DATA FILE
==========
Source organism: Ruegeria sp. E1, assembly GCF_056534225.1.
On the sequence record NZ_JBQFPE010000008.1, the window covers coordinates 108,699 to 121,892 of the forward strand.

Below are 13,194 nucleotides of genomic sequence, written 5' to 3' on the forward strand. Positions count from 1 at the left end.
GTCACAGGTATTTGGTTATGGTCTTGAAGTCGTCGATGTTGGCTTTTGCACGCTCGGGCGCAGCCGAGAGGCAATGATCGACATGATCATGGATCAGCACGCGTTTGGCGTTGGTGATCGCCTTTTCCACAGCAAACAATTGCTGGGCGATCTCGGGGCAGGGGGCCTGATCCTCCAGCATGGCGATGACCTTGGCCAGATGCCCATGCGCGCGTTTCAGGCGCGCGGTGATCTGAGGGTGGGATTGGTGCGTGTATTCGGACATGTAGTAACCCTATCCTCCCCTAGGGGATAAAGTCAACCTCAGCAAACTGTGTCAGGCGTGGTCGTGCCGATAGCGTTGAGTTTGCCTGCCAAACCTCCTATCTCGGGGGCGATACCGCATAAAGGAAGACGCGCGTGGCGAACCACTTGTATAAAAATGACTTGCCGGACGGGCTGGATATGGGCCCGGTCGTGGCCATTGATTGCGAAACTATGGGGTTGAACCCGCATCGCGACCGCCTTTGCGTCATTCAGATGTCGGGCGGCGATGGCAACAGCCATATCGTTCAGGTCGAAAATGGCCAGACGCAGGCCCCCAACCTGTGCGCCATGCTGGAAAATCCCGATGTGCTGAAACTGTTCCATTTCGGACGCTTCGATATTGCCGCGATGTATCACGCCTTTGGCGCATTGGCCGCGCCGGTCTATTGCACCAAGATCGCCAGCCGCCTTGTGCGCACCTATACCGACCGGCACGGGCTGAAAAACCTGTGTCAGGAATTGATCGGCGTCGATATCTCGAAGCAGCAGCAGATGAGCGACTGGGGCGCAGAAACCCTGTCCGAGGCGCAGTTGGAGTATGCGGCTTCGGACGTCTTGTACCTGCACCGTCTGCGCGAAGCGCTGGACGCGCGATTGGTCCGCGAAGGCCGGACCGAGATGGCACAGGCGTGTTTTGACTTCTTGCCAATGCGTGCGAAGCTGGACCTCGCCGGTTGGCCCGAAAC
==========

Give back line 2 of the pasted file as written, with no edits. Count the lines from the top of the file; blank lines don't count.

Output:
On the sequence record NZ_JBQFPE010000008.1, the window covers coordinates 108,699 to 121,892 of the forward strand.